Exploring the Lived Experience and Perceived Barriers to Obesity Healthcare from Rural Waikato Healthcare Professionals and Clients
PhD research within the Te Huataki Waiora - School of Health
Professor Ross Lawrenson
2020—2023 (3 year/s)
- 2022 University of Waikato 3MT Doctoral Competition Prize - Runner-up
- 2022 Lotteries Commission Scholarship Award Winner
- 2021 Waikato DHB Research Trust Award
- 2020 Waikato DHB Research Trust Award
Obesity is a significant health risk, known to lead to other serious health issues including type two diabetes, heart disease, stroke, cancer, depression, anxiety, social isolation and spiritual disconnect. Getting access to care and support can be difficult, particularly in rural areas.
University of Waikato PhD student Kimberley Norman is studying the barriers to, and experiences with, weight management in rural general practice, from clinician and client perspectives.
“Our people living in rural areas have statistically poorer outcomes of health, and experience more difficulties accessing primary healthcare,” Kimberley says. “Rural general practices are commonly under-resourced, under-staffed and under-funded, leading to further difficulties in delivering effective healthcare to our rural communities. I chose this research topic because I believe it’s important to shed light on a population in our country who suffer health inequity – rural populations and Indigenous Māori.”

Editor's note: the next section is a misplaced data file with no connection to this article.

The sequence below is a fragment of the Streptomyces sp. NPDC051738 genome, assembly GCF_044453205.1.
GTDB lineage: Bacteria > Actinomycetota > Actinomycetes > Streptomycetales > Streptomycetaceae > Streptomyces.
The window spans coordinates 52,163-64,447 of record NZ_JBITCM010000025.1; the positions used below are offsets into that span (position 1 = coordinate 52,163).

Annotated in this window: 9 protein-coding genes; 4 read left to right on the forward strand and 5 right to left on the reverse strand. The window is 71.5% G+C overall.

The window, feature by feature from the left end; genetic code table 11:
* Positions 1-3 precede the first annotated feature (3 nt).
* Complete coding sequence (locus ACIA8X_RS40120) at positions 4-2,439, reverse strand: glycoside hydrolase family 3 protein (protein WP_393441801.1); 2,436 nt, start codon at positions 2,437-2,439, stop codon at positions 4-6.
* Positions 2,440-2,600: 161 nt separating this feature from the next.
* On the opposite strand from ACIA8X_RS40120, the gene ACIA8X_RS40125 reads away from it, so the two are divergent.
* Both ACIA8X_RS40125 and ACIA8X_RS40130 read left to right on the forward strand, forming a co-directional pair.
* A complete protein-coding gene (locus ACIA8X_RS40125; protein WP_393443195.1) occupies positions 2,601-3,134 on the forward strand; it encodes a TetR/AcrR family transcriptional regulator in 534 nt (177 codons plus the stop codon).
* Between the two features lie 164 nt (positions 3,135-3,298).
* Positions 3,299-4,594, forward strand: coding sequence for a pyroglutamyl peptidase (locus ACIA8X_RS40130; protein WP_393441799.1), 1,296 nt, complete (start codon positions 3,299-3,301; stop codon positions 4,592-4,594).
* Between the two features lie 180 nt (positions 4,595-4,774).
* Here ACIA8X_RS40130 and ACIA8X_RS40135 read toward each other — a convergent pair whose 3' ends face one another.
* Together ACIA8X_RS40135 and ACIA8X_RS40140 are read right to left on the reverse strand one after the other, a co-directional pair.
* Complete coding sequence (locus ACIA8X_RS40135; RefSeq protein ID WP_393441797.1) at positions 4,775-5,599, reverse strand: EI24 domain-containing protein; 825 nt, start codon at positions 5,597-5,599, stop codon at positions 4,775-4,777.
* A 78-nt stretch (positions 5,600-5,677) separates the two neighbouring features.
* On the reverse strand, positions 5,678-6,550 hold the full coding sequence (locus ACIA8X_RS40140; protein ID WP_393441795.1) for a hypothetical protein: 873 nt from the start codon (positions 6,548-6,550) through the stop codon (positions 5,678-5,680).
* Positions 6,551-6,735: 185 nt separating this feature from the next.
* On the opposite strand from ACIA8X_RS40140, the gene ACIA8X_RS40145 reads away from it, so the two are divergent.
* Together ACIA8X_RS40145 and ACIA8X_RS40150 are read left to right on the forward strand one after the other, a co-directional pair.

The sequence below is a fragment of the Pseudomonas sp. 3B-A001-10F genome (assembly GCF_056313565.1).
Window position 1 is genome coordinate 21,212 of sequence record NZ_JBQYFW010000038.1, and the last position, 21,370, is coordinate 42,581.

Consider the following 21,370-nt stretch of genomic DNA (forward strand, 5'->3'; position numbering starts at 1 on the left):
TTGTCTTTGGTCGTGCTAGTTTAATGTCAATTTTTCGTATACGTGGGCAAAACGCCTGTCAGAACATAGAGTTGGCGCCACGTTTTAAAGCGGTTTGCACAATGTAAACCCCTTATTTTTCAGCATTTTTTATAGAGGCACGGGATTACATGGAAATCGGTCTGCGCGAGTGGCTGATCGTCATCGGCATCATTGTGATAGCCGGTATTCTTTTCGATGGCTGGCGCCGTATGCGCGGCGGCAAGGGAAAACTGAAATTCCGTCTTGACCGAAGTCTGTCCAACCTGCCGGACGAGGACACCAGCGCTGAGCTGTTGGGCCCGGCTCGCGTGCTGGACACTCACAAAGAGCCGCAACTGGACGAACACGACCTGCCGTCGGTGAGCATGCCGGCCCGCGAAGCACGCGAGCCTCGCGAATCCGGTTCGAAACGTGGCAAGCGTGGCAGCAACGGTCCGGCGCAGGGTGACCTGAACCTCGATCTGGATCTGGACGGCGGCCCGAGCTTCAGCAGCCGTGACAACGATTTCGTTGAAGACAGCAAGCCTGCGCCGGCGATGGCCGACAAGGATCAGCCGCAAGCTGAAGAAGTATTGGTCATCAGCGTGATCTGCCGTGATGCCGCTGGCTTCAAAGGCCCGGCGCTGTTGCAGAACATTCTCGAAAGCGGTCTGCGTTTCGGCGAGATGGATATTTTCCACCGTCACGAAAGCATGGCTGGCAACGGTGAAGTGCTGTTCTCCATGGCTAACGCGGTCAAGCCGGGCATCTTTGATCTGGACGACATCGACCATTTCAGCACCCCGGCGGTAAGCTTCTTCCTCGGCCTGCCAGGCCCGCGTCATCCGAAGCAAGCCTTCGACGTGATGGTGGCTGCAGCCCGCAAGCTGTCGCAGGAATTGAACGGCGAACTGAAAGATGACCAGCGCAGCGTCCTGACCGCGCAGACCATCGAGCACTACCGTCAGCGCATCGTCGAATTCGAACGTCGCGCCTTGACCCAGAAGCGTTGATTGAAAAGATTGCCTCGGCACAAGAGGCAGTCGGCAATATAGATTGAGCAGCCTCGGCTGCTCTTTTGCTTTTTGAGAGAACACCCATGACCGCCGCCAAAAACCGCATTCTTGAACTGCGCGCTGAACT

She hopes her research will draw attention to rural health needs and how those needs should be met, and says her study is aptly timed as New Zealand goes through health reforms.
Kimberley majored in Psychology and Critical Health Psychology for her bachelor’s and master’s degrees, and it was after graduating with her master’s that she got a job as a research officer at the University of Waikato under Professor Ross Lawrenson on a Health Research Council colorectal cancer research project. That was in 2019 and the next year she began her PhD study, supervised by Professor Lawrenson, Associate Professor Lynne Chepulis, and Professor Lisette Burrows in Te Huataki Waiora School of Health.
Already she’s written seven papers as a result of her PhD research.
“Through my supervisors I know I’m well set up to enter a range of employment avenues in the future. I’ve gained much more than research skills through working with them: experience with grant writing, interdisciplinary collaboration, international research relations, disseminating research, presenting at conferences, and of course the helpful advice for 3MT.”
Kimberley placed second in the University’s recent three-minute thesis competition. She’s on track to complete her doctoral study in February next year.
“My PhD journey has taught me perseverance and patience. Things in academia, especially with publishing papers, can take time and can take a few attempts and reviews to get published. Learning how the world of journals, reviewers and publishing works was invaluable and has given me skills that will be important in the future,” she says.
“If I had any advice for people thinking about PhD study, I’d say talk to people who’ve already done it, talk to professors who are working in the field you’re interested in, because they can help set you in the right direction. Know there’s never a ‘great’ time to get into higher level research – but just go for it!”